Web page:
How to Organize NodeJs Routes

A few routes in a NodeJs app – no problem. Just put them in your app.js. More than a handful? You’ll probably want to look at organizing your routes a different way. This will help keep your core app.js clean and make your actual routes easier to find.

Express Routes

The favorite http framework on NodeJs seems to be Express. I personally like it quite a bit. It’s simple, declarative, and allows you to set up all the normal HTTP commands with ease.

Did you know that Express comes with a binary/cli command called express. This command will setup a project structure and a lot of the boilerplate code for you. The docs contain a guide on how to run this. It has support for other cool options like session support or various css preprocessors.

A sample run and the file structure that it will create looks something like this:

$ express --sessions --css stylus --ejs myapp

create : myapp
create : myapp/package.json
create : myapp/app.js
create : myapp/public
create : myapp/public/javascripts
create : myapp/public/images
create : myapp/public/stylesheets
create : myapp/public/stylesheets/style.styl
create : myapp/routes
create : myapp/routes/index.js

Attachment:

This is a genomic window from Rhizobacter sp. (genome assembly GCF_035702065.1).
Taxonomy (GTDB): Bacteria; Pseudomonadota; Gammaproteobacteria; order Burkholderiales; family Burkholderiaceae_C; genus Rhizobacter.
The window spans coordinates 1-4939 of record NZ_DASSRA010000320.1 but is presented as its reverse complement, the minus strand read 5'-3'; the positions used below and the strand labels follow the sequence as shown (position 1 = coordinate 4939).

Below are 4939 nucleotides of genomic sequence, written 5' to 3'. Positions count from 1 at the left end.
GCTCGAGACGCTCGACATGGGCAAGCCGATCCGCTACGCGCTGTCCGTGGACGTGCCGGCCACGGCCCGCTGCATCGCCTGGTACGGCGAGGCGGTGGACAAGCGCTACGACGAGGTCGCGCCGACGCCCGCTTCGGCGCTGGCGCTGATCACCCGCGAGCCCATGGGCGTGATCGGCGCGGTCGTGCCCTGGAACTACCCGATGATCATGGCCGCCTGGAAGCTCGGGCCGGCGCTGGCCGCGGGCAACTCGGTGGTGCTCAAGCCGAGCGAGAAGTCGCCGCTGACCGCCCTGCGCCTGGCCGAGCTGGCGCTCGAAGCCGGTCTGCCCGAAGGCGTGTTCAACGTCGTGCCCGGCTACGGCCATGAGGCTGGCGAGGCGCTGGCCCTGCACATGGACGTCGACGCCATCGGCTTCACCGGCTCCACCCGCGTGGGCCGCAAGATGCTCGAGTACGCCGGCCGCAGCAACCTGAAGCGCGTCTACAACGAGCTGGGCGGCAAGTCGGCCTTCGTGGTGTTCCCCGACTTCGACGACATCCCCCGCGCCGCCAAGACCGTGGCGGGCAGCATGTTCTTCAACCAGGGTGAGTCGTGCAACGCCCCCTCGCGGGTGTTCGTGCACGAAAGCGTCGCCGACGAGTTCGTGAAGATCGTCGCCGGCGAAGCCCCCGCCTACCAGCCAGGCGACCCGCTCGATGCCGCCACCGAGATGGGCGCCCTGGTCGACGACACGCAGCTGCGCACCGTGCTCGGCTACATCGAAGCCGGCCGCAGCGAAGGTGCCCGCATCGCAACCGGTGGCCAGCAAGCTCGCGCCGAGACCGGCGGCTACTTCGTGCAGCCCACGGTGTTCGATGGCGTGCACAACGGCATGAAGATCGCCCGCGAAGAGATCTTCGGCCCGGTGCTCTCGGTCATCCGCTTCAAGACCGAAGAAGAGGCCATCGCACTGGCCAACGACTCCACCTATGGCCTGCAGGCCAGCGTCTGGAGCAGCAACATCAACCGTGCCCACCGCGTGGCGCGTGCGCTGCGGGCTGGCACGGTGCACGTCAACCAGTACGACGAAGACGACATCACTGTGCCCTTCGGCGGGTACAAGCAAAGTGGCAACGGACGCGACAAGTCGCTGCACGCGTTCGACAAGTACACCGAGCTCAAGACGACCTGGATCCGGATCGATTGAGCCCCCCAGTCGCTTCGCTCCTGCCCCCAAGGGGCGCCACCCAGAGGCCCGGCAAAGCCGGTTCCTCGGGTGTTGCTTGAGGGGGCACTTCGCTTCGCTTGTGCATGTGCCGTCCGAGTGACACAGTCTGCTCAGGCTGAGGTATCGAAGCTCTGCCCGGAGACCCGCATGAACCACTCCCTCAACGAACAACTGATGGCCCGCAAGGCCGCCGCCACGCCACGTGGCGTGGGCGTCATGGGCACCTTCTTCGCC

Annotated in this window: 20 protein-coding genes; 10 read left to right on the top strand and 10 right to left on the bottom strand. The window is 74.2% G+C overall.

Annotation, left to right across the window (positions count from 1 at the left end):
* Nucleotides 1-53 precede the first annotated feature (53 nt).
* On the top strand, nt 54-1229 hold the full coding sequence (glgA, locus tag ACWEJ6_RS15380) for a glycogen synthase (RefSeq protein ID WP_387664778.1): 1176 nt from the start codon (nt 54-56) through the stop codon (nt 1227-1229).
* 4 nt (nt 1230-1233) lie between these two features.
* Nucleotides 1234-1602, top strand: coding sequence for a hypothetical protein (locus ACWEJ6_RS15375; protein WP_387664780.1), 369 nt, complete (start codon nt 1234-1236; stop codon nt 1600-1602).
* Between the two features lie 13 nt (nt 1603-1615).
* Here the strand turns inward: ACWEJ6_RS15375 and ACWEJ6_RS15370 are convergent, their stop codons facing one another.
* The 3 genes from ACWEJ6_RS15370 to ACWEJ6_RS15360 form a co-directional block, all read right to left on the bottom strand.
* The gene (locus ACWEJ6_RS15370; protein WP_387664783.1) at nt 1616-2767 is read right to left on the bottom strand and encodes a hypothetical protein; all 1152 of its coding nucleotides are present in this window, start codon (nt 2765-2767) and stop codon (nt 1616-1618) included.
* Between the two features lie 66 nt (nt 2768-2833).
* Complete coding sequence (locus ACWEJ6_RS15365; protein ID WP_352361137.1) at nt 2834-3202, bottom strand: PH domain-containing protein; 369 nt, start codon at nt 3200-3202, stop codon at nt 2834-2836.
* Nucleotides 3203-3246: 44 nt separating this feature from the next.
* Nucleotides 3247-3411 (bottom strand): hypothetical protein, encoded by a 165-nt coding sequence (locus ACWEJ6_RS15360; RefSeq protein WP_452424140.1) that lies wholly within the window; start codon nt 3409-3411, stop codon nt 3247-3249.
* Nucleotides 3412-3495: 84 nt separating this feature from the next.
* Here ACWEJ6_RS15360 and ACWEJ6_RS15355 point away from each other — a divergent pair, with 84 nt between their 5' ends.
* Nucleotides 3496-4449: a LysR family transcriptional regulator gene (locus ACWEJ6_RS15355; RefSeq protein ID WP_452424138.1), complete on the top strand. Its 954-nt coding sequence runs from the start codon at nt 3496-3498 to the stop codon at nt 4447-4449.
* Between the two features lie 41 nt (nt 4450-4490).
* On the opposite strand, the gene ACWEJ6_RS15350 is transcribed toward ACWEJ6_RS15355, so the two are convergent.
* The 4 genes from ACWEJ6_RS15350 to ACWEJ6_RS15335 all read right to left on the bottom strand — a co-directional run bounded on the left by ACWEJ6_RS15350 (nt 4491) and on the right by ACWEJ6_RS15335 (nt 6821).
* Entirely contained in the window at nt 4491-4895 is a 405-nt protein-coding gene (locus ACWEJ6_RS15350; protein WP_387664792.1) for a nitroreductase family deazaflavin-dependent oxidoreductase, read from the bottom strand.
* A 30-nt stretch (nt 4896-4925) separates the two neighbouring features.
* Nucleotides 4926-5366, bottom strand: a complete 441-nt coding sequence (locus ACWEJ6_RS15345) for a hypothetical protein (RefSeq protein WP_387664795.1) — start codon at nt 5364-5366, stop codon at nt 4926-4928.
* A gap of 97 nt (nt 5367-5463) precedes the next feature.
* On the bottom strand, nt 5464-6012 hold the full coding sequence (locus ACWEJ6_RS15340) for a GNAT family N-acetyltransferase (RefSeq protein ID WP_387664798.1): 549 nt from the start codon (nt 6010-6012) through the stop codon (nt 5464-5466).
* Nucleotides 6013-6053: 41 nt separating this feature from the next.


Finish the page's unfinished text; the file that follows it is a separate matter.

create : myapp/views
create : myapp/views/index.ejs

In that generated code, your app.js references a route like this:

var routes = require('./routes');
app.get('/', routes.index);

And the route, index.js, looks like:

exports.index = function(req, res){
  res.render('index', { title: 'Express' });

I like this, but it’s still not the best. I don’t like having to list the app.get(), etc. in app.js. This list will get long. So, how would I adjust?

All http commands in separate files

Instead, I want to tell app.js about my routes, but I want each route file to hook itself up to express directly.

Showing the adjustments, app.js:

var app = express();
var indexRt = require('./routes/index')(app);

This time, more goodies in index.js:

module.exports = function (app) {
  app.get('/', function (req, res) {

The difference is somewhat slight. Now, instead of each http command listed in your app, only each resource (in REST terms) is listed in app. Each command for a resource is listed in that resource’s route.js.

There are surely many ways to organize your NodeJs routes. Express gives a great starting pattern. Our adjustment adds a slight optimization. Organizing your routes will help your main app.js file stay way cleaner, and you’ll be able to find your routes more easily.

But this surely can’t be the best way for everyone. What are the ways that you’ve found successful in organizing your routes?

Note: this post uses express 3 syntax.